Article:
But, when used in anger, the six really gets in a shove. Out on the test strip, with the electronic stability systems switched out, the 1 653 kg 325i Touring chirped off the mark before surging to 100 km/h in 8,53 seconds, and on to a top speed of 236 km/h, achieved at just on 5 600 r/min in top gear. The gearshift proved slick and precise, allowing snap changes during acceleration runs. And stopping power was first class, the car averaging 2,66 seconds in our 100- to-zero emergency stopping test.
In more normal driving, the car proved a consummate cruiser, holding the driver’s chosen gait up hill and down dale with no tendency to drop off. Fuel thirst is low for a powerful six-cylinder, the CAR fuel index (our estimate of overall consumption in enthusiastic driving) working out to 10,58 litres/100 km. This means that, in regular use, owners won’t have much difficulty in achieving a range of 600 km on a 63-litre tankful of unleaded.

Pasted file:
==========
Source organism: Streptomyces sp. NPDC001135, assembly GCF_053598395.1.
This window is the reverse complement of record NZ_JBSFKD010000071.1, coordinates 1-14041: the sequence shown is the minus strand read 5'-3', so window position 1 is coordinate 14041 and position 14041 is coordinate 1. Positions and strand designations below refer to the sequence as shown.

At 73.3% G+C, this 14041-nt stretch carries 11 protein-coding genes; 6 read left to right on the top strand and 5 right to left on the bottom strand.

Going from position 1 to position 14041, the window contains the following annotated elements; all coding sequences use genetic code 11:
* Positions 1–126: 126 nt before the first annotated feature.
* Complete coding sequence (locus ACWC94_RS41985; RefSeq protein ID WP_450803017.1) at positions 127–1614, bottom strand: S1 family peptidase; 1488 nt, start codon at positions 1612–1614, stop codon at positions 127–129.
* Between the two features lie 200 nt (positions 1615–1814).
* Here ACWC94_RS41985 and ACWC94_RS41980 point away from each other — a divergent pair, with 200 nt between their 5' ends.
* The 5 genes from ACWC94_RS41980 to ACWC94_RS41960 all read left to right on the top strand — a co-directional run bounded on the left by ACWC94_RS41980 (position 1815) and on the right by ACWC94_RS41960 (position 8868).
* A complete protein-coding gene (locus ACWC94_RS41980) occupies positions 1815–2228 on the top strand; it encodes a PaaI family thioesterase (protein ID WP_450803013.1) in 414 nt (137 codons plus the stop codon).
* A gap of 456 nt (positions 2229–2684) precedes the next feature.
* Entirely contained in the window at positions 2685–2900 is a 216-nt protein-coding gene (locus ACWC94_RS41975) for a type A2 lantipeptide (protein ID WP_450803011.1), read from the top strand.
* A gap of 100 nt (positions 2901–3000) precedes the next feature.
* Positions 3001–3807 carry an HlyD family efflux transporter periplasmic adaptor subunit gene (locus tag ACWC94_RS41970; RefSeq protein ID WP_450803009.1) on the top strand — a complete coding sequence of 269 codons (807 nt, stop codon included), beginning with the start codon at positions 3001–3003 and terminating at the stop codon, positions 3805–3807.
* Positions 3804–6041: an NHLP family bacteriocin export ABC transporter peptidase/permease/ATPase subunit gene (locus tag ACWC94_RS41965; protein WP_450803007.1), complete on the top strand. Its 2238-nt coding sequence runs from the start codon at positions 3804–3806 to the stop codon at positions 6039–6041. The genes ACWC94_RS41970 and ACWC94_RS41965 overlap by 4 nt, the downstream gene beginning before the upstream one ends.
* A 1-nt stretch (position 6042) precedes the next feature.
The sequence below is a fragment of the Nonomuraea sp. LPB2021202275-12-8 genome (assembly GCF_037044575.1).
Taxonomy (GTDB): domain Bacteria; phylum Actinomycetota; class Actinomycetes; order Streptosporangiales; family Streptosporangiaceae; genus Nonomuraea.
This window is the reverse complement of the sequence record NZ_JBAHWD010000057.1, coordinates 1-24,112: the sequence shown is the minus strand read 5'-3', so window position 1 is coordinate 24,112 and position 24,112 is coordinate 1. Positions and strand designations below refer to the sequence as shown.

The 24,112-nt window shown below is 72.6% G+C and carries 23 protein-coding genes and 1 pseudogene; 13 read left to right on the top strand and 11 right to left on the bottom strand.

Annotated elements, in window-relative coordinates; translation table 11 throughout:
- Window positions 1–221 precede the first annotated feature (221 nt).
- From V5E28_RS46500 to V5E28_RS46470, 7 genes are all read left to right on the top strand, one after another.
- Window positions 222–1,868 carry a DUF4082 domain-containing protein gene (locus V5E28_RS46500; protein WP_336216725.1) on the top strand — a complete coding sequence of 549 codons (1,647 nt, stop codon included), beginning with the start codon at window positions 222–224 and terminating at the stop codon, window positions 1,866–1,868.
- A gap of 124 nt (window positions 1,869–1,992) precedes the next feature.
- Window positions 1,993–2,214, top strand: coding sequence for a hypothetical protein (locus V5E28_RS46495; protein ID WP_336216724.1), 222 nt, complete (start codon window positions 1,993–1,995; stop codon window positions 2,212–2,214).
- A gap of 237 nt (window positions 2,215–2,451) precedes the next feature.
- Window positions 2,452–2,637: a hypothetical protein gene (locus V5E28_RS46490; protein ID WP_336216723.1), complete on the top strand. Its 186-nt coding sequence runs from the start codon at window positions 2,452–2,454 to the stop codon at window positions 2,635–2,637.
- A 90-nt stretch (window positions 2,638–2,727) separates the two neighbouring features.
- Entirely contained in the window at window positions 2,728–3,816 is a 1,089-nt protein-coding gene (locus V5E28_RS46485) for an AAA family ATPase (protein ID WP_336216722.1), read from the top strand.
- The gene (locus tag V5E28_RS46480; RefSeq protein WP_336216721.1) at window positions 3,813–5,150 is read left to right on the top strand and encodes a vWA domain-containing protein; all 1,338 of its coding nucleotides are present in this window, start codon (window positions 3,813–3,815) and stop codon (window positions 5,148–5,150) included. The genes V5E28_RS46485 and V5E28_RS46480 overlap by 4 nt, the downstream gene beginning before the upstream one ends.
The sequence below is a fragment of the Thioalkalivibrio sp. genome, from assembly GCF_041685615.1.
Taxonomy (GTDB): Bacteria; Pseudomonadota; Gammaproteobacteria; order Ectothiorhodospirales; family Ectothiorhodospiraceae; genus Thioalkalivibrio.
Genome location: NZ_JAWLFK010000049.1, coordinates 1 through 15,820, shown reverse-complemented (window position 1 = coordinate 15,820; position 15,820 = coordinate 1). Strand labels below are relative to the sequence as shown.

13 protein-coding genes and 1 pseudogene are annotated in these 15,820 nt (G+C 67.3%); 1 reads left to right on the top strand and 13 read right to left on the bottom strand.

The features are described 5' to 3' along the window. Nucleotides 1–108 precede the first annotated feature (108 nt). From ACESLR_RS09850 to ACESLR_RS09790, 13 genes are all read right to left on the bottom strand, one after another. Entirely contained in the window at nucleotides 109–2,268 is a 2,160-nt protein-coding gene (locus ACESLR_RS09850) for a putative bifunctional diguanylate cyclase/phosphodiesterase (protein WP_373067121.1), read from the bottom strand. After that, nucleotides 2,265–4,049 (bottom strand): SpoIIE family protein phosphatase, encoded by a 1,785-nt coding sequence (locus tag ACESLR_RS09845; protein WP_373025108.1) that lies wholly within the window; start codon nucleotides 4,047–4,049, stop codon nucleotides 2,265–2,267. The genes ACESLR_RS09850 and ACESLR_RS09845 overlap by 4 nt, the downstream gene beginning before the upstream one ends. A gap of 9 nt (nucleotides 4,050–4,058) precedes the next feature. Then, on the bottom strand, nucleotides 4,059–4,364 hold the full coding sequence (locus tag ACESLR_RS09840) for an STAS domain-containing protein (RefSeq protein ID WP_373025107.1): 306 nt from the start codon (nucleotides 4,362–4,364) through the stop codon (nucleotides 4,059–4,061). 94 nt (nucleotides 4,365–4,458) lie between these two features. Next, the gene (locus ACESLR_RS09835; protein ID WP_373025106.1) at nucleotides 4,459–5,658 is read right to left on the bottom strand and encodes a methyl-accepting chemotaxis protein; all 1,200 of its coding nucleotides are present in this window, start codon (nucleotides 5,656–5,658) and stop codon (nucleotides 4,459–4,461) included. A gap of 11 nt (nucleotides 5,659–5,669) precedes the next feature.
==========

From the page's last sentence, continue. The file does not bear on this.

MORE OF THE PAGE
Away from the straight, smooth stuff, the Touring was a revelation, proving every bit as sure-footed as its saloon counterparts. Steering is light and precise, the ride is cosseting but well-controlled, and the electronics have the car cornering on rails, even with the right foot planted on the pedal in situations where one might have expected the front to run wide, requiring a throttle- lift. Injudicious application of the accelerator exiting a bend will produce the faintest trace of a rear-end wiggle before the electronic safety net intervenes. BMW testers report that the car’s lap-time at the Nürburgring is identical to a saloon version with the same engine.
More balanced looking than the saloon, and just as capable dynamically, but with better loading options, the new 325i Touring is truly a family sportscar. It’s premium- priced by comparison with a whole range of compact sportswagon rivals, but its level of performance and economy, as well as the sheer quality of build and materials, ensure sales success. This is truly the best E90 3 Series we have sampled.